The book does exactly what I expect a Magic Lantern Guide to do. It clarifies and elucidates what is not very well done in the pdf manual that ships with the G12. Peter first gives us a comprehensive overview of the camera features. He then gives us his version of the “quickstart” section of the manual. So for those “hands-on” folks who want to fire up the camera and start shooting, he has that well covered.
One point that could be made more clearly is that many of the “cool” features and menu choices of the camera do not work when shooting in the raw mode
The balance of the books goes progressively into greater detail, covering the camera’s numerous shooting modes first, then the functions and how they are activated for each mode (the function button on the back of the camera allows you to set essential functions in each mode right on the back screen without switching to the more detailed menu system), and finally, covering the detailed menu system for camera settings. The book finishes by covering the camera’s flash capabilities, accessories, and bundled image editing software. Peter’s style is clear, conversational, and easy to read and understand.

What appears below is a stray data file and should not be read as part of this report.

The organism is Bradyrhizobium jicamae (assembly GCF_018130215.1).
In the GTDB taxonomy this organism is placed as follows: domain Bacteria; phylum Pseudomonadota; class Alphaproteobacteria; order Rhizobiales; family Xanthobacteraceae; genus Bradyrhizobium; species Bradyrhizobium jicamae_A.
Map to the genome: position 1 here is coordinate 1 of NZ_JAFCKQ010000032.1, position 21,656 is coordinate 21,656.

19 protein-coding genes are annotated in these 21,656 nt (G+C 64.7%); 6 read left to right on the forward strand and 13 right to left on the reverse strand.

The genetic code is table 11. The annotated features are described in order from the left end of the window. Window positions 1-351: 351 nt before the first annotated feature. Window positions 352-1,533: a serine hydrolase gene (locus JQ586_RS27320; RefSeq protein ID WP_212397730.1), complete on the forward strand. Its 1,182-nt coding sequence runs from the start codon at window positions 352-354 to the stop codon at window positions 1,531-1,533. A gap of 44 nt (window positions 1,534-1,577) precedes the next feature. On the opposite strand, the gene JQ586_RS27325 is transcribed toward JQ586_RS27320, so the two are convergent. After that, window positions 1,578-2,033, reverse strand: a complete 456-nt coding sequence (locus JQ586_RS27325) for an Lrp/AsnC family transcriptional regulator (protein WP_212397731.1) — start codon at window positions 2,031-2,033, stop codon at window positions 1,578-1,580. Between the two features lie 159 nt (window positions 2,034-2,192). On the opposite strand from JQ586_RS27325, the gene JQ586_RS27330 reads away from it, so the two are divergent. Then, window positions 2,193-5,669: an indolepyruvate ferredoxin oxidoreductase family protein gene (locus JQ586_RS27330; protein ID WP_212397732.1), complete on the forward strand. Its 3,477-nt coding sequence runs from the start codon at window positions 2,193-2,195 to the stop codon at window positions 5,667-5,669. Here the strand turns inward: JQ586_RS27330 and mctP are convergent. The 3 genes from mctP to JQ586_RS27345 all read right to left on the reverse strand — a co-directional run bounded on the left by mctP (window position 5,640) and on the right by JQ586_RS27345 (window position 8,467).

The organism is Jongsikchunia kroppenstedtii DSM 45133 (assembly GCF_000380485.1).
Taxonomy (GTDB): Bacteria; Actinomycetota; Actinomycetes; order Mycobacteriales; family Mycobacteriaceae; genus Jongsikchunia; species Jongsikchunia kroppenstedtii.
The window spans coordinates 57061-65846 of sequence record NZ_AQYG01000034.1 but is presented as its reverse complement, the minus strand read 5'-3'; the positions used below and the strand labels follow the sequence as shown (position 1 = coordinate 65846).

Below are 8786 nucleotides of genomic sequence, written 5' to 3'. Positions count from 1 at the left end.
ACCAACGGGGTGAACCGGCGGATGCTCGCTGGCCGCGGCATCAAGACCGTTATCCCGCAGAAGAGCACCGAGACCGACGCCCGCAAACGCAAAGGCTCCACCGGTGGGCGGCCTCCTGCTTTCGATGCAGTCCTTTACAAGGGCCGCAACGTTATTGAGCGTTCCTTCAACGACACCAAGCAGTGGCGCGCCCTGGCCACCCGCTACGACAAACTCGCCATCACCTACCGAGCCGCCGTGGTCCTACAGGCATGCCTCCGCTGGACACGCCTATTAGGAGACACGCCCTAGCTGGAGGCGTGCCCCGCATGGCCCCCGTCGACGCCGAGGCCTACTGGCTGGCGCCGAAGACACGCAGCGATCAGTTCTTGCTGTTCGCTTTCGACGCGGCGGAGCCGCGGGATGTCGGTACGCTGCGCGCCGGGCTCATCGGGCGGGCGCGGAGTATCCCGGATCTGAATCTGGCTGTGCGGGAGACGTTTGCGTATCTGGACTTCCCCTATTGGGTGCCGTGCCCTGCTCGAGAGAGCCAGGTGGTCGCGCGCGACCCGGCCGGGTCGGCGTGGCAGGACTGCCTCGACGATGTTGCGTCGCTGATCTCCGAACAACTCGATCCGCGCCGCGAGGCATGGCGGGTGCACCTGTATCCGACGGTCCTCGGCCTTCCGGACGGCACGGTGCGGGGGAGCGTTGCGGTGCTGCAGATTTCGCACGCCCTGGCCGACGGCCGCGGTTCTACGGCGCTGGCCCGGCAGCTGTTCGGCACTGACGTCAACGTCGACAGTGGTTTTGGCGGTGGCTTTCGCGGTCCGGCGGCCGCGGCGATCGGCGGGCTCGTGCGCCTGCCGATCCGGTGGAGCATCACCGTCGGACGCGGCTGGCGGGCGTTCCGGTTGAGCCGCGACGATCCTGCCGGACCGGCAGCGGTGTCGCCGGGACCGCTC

One point that could be made more clearly is that many of the features and menu choices of the camera do not work when shooting in the raw mode. Granted, this is a “point and shoot” camera. But it is not an “everyman’s” P&S; it is in many ways, a pro-style camera, with pro-style features. I suspect that that means that many of us who are serious DSLR users and carry the G12 as a backup/casual/convenience camera will be shooting with the raw setting. Many of the “cool” features of the camera are limited to shooting jpeg files. The book doesn’t always make this clear, when discussing settings.